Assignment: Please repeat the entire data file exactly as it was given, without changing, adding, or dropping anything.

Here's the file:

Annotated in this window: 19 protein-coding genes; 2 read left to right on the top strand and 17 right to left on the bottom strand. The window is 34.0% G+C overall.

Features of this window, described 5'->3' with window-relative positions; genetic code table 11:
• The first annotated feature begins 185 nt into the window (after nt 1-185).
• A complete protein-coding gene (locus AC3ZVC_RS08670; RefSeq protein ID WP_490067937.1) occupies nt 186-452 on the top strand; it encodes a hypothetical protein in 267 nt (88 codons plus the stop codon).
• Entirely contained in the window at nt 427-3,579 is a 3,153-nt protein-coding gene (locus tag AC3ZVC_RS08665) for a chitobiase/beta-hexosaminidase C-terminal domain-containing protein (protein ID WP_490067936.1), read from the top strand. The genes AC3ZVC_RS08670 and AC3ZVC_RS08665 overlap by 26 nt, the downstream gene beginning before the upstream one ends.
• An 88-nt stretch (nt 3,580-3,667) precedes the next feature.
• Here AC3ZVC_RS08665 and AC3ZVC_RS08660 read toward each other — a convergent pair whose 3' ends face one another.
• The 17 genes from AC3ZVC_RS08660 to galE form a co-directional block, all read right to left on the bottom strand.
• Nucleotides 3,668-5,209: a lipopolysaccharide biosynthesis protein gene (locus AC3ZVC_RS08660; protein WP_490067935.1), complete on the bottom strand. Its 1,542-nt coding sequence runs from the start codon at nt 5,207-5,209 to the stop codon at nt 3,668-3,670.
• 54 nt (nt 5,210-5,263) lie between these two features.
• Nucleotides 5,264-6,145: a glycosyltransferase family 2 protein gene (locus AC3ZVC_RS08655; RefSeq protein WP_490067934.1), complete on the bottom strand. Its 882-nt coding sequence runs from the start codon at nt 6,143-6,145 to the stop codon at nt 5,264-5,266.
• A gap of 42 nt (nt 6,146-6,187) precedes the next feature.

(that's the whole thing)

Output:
Annotated in this window: 19 protein-coding genes; 2 read left to right on the top strand and 17 right to left on the bottom strand. The window is 34.0% G+C overall.

Features of this window, described 5'->3' with window-relative positions; genetic code table 11:
• The first annotated feature begins 185 nt into the window (after nt 1-185).
• A complete protein-coding gene (locus AC3ZVC_RS08670; RefSeq protein ID WP_490067937.1) occupies nt 186-452 on the top strand; it encodes a hypothetical protein in 267 nt (88 codons plus the stop codon).
• Entirely contained in the window at nt 427-3,579 is a 3,153-nt protein-coding gene (locus tag AC3ZVC_RS08665) for a chitobiase/beta-hexosaminidase C-terminal domain-containing protein (protein ID WP_490067936.1), read from the top strand. The genes AC3ZVC_RS08670 and AC3ZVC_RS08665 overlap by 26 nt, the downstream gene beginning before the upstream one ends.
• An 88-nt stretch (nt 3,580-3,667) precedes the next feature.
• Here AC3ZVC_RS08665 and AC3ZVC_RS08660 read toward each other — a convergent pair whose 3' ends face one another.
• The 17 genes from AC3ZVC_RS08660 to galE form a co-directional block, all read right to left on the bottom strand.
• Nucleotides 3,668-5,209: a lipopolysaccharide biosynthesis protein gene (locus AC3ZVC_RS08660; protein WP_490067935.1), complete on the bottom strand. Its 1,542-nt coding sequence runs from the start codon at nt 5,207-5,209 to the stop codon at nt 3,668-3,670.
• 54 nt (nt 5,210-5,263) lie between these two features.
• Nucleotides 5,264-6,145: a glycosyltransferase family 2 protein gene (locus AC3ZVC_RS08655; RefSeq protein WP_490067934.1), complete on the bottom strand. Its 882-nt coding sequence runs from the start codon at nt 6,143-6,145 to the stop codon at nt 5,264-5,266.
• A gap of 42 nt (nt 6,146-6,187) precedes the next feature.